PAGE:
Brian McNamara is a Dublin based portrait photographer who works in the fashion and music industries. He has been shooting for over five years and took a chance at turning pro about two years ago. In just a short period of time, he has successfully managed to become a seriously potent fashion photographer.
We interviewed Brian to ask him about how his foray into fashion photography is coming along, and about his insights on photography.
Follow Brian’s blog at http://brian-mcnamara.com/blog/
How did you first get into photography?
A few years ago I did some travelling around India, and I’m ashamed to say, that I didn’t even take a camera with me.
While I was there I saw so many amazing scenes unfolding right in front of my eyes, but I had no way to record them. When I got back home to Ireland, I swore that I would never let that happen again and bought myself a Canon 400D on eBay.
Once I had the camera in my hands I was hooked. I took it everywhere with me. Even though most of my early photographs were terrible, I knew that this was going to be more than just a hobby to me. I just loved the process of making an image too much.
How did you get started in fashion photography?
As much as I love pretty much all genres of photography, it didn’t take long for me to realise, that photographing people is what I want to do.
At the start of 2012 I was made redundant from my job of 13 years. I wasn’t that upset, as I had grown to hate it and I saw my new found freedom as an opportunity to dip my toe in the water of professional photography.
I moved to Dublin and started organising photo shoots with local amatuer models from ModelMayhem and various Facebook groups. I didn’t really think about being a fashion photographer at this point. I just wanted to practice with people who were actually willing to be in front of my camera.
After about a year, I decided to rent a small basic studio space for myself so that I could focus on improving my studio lighting abilities. At this point I felt confident enough in my work to get in touch with the local modelling agencies here in Dublin and asked could I do some test shoots with their models.
Honestly, I don’t know if would call myself fashion photographer. Yes, a lot of what I have done is in that space, and I love it. But, all I really want is to meet interesting people and create something.
What is the biggest difference as a photographer between how you approach a portrait of a particular individual and a fashion shoot with a model?
For me, a portrait should convey an individuals personality or where they are at emotionally at the time of capture. It should be honest. It is the photographers job to put the subject at ease in order to expose that truth in their eyes.
Fashion is more of a performance. You are trying to create a mood. Like any performance, all the players will determine the quality of the outcome. You could have the best models, make up and hair, but if the photographer isn’t up to the task, it will be a failure. Likewise with every other member of the creative team.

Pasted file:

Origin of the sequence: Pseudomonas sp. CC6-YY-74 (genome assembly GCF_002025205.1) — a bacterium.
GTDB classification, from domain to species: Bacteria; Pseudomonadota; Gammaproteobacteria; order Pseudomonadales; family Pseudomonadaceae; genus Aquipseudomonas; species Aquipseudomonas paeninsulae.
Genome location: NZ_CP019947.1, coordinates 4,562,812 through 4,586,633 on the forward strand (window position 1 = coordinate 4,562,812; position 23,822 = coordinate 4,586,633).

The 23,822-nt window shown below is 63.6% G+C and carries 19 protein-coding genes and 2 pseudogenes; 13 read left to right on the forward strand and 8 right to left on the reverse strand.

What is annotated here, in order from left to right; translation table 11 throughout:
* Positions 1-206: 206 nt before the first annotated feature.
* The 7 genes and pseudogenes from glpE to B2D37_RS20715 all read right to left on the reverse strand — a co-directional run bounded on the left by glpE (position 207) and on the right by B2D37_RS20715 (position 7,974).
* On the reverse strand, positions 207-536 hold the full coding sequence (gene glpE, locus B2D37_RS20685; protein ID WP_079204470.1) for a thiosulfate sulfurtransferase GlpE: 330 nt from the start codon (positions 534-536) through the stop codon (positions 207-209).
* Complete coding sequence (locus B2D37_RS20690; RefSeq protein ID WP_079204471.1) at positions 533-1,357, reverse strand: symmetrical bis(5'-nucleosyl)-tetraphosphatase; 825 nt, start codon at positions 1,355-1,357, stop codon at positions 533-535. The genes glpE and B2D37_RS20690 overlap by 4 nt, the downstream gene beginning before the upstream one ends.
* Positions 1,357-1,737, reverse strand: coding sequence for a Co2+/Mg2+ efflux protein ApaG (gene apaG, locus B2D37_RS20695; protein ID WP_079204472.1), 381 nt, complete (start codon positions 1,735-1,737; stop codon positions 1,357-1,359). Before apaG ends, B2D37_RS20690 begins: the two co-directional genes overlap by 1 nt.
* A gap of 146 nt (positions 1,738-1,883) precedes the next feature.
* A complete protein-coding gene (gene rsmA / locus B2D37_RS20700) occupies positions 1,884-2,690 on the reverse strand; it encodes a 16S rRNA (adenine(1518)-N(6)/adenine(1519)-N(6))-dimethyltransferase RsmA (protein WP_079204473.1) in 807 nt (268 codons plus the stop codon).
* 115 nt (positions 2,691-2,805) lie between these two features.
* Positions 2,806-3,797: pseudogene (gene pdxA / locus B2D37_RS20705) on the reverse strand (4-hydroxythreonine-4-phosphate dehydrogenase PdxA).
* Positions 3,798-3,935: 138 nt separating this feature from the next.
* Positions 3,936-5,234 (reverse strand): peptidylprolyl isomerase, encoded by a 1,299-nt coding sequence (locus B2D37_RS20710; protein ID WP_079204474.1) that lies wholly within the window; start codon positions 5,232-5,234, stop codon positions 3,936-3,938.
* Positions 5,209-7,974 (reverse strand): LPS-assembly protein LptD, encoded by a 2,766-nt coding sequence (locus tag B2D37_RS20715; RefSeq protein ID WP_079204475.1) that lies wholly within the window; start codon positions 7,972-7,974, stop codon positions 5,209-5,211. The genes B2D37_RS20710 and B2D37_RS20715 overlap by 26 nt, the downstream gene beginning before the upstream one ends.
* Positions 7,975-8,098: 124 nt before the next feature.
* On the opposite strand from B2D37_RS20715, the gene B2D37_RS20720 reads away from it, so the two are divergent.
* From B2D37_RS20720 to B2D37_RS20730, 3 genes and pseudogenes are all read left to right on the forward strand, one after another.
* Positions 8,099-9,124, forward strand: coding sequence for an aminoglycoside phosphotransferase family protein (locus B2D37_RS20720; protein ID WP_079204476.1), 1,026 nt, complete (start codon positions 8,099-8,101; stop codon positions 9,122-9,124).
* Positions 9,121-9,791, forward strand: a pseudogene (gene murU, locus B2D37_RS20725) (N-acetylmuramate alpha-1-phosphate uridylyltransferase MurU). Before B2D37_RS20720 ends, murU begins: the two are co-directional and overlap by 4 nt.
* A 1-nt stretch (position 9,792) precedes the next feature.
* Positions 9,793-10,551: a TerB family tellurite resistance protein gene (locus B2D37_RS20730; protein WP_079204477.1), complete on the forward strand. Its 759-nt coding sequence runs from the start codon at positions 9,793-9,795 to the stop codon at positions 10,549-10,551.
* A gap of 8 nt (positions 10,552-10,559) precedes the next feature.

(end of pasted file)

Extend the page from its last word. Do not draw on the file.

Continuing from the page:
For the most part with fashion, it is the clothing that is the subject, so you have to take into account that this is what is the ‘hero’ of the story, and needs to be highlighted as such.
You have mentioned using PicsArt in your photography. How long have you been using it? What do you like most about PicsArt?
I’ve been using the app for a couple of months now. I love how it offers a lot of the same functionality as my desktop editing rig. It has an abundance of tools and filters, more than I thought I could ever actually need in my mobile photography workflow. But the fact that they are all so intuitive to use and with plenty of tweakability means that I am encouraged to experiment a bit more than I previously had with other apps.
What are your future plans, is there a subject that you would absolutely love to shoot?
I want to get back to doing some street photography. I shot quite a bit of street stuff when I first came to Dublin, but it’s fallen by the wayside as my portrait work has ramped up. I want to try and make some time for it again.
Also, I think I’d like to return to India, this time with my camera, and just explore the streets and meet the people, documenting my experiences through photography along the way.
If you could give 3 pieces of advice for beginners who want to become great photographers, what would they be?
The best way to get everything you want is to ask for it. The worst that can happen is someone says no. That’s not the end of the world.
Beware of compare and despair. Enjoy the work of other photographers and learn from them if you can, but never compare yourself to them.
You don’t need more gear. Become a master ninja with what you have now before investing in the latest shiny super gizmo. Restricting yourself will force you to be more creative in how you approach an image and become a better photographer.